Necessity of ``pass''
wtanksle at dolphin.openprojects.net
Tue Aug 24 04:18:53 CEST 1999
On 23 Aug 1999 23:32:44 +0200, forcer wrote:
>Lately, i've been thinking about Python. While it is an
>exceptionally clean language, it has one very obvious wart:
>The ``pass'' statement.
I disagree that 'pass' is an obvious wart. I think it's very nice.
>To quote the reference manual:
> pass is a null operation -- when it is executed, nothing
> happens. It is useful as a placeholder when a statement is
> required syntactically, but no code needs to be executed, for
> def f(arg): pass # a function that does nothing (yet)
>one could write
> if foo:
>Syntactically this does not introduce any ambiguity. The only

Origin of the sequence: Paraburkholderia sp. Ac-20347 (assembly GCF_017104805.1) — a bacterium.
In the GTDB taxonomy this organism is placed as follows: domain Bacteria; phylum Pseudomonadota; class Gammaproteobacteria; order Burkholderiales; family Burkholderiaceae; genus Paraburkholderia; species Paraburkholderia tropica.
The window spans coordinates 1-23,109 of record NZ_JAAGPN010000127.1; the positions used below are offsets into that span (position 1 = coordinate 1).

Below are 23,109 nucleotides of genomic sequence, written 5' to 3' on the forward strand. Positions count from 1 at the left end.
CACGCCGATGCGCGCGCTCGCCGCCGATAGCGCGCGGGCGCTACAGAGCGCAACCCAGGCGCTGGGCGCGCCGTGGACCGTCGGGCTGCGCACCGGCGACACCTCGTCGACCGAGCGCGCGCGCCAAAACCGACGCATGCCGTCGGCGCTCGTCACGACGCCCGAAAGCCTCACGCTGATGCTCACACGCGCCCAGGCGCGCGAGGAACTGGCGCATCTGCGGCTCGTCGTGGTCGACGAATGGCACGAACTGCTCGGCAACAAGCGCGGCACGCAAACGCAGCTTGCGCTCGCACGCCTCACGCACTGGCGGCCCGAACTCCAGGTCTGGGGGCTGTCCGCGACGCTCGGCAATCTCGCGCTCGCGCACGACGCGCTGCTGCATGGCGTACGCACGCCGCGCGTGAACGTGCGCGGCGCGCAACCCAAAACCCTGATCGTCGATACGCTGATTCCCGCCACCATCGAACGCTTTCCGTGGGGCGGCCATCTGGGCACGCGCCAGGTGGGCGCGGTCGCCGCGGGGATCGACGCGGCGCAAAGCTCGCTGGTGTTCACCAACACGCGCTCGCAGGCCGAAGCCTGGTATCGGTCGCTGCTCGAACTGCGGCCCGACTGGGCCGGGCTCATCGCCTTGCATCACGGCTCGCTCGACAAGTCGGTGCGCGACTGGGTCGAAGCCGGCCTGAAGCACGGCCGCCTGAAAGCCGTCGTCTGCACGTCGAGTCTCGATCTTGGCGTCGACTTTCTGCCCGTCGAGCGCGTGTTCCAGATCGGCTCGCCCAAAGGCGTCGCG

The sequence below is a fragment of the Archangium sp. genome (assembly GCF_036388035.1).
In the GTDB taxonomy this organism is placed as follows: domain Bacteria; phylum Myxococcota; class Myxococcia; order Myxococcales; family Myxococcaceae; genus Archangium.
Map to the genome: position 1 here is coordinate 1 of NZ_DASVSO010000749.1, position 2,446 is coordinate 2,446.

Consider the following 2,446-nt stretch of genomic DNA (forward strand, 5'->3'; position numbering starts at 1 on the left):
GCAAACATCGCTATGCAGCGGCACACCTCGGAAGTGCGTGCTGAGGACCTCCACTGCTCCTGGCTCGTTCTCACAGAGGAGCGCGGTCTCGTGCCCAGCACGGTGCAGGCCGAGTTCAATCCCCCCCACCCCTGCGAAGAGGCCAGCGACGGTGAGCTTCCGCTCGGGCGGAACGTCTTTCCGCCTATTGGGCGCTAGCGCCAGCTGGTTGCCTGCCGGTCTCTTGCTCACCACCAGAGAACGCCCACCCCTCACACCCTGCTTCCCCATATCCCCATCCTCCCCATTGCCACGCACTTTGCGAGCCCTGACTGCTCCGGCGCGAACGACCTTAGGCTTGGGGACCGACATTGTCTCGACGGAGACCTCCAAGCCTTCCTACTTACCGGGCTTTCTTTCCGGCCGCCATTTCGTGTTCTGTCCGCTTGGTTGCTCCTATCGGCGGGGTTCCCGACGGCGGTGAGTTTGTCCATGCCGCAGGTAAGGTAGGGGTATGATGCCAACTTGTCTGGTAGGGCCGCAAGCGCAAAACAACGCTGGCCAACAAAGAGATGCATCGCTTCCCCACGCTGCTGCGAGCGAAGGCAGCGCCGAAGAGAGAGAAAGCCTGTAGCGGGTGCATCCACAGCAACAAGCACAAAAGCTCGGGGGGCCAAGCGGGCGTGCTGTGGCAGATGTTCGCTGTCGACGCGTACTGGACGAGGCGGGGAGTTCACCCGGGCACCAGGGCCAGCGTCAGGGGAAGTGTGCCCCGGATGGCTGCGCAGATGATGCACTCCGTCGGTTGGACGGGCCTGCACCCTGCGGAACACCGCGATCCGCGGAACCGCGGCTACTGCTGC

>problem i see is that the "pass" version is more readable.
Precisely. You're suggesting a change with the sole purpose of reducing
redundancy. The problem is that humans _need_ redundancy. Not only does
redundancy help us to read the code, it also helps the computer to find
Another example of redundancy in Python -- and one with just as much
chance of being changed -- is the ':' symbol. Take a look at the following:
if foo: pass
if foo pass
As you see, the colons aren't necessary. They're only there as a
convenience to the programmers and readers.
-William "Billy" Tanksley
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